By Nova Cox, Contributing Writer
Well, it is for me in North Texas. I know some folks around the country are still struggling through the snow, but I’m itching to dig in the dirt. This post is for the beginner gardener who wants to see something grow and have something to show for it. I’ll be talking about basil.
Oh, sweet basil, how I love thee…
So much that I named my pound puppy dog after the herb! So, why should you consider planting it? Number one, it is pretty easy to grow. As long as it has enough sun (4-6 hours), gets enough water, and you pinch back the leaves steadily, you will have bounty. It smells wonderful and it tastes like fresh summer.
There are many varieties of basil, but the most common is sweet basil.
However, you don’t have to limit your garden selection to just this one. While I would really encourage you to keep two to three plants of sweet basil (if you decide you love it, too), thai basil is delicious and wonderful to add to curry dishes, and purple ruffles basil is beautiful in color and smells like licorice. Again, there are many variations of the herb, but these are more common and fairly easy to deal with.
Basil is a member of the mint family.
It has a particularly sweet smell, sometimes spicy and sometimes citrusy. It is also recommended for digestive complaints. Try it in a cup of tea after dinner and let me know what you think.
Fresh is best, but it can be dried or frozen, too.
For fresh basil, handle it gently as it bruises easily. Pinch off the stem right above the T, where smaller leaves are growing. If you do this, it will force new shoots from these smaller leaves, and you are helping to create a bushier plant rather than a tall and skinny basil plant. Bushy is good! It produces amply and will keep your plate full of caprese salad (if you don’t know what that is, please Google immediately and make sure you eat copious amounts of it when tomatoes are in season this summer.)
Get planting, already already.
Unless it is still snowing or freezing where you live…then you need to wait until the threat of freeze has past. Basil is a wee tender babe to establish. Once the weather permits, though, you can either throw some seed out (I did last summer and had 4 plants grow successfully without much care AND in direct Texas summer sun. Ouch) if you want to feel really accomplished. Or, get thyself to a nursery (besides who doesn’t love walking aimlessly around a nursery in spring time) and buy a few plants. They should really cost no more than $2.50 per and that is on best online casino the high end.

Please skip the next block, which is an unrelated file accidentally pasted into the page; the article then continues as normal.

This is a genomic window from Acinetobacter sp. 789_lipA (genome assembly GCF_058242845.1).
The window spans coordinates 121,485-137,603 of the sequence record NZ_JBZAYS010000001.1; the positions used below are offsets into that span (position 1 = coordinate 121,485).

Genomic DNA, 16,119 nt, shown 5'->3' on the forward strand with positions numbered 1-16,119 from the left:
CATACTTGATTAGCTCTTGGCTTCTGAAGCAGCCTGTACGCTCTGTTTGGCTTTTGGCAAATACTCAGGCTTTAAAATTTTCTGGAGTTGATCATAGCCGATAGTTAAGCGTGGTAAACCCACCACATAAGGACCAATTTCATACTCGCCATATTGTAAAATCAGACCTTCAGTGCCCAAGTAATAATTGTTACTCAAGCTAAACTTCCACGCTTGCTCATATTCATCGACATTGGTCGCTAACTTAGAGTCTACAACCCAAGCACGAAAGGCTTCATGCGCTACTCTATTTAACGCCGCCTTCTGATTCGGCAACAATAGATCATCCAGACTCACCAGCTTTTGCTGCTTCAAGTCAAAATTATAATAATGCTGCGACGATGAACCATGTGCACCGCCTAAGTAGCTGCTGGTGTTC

Follow through, at least at the beginning, is required.
Once established, they aren”t super fussy plants. So make sure they have adequate water, like stick your finger in the dirt and if it is bone dry, give that plant some sustenance. Put some mulch around the base of the plant to help keep weeds away. Once the plant gets going, pinch back regularly…not down to the root, but a few T’s from the base should suffice. And, unless you are trying to harvest seeds, which you should at the end of the season, make sure you pinch off any flowers that start to come up. These are beautiful in a little vase on your kitchen window seal or can be eaten with delight in a salad.
Last but not least, get yourself a wide mouth mason jar, sea salt, some garlic and olive oil to go with your basil.
This is a great pesto starter, without any nuts. It can be made in a large quantity and will keep in the refrigerator for a while. While I give no solid expiration date, so please don’t quote me, I feel pretty confident that your nose will tell you if your basil has gone bad. Basically, do the following, but feel free to tweak according to how much garlic or salt your family cares for. • Get a lot of basil…like 4-5 cups full (washed and dried).
• Peel 8-10 heads of garlic.
• You will need a good bottle of olive oil.
• Mince the basil and the garlic, if you have fancy equipment use that instead of your hand.
• Put the mixture into your clean and dry mason jar with about a teaspoon of sea salt.
• Add enough of the oil to cover the mixture a smidge.
Use this in your salad, to marinate meat, on your caprese salad, in your rice as it is cooking, or in anything you have ever thought deserves this deliciousness. Seriously, this condiment will make you a believer out of basil…sweet basil.
What is your favorite way to use basil?
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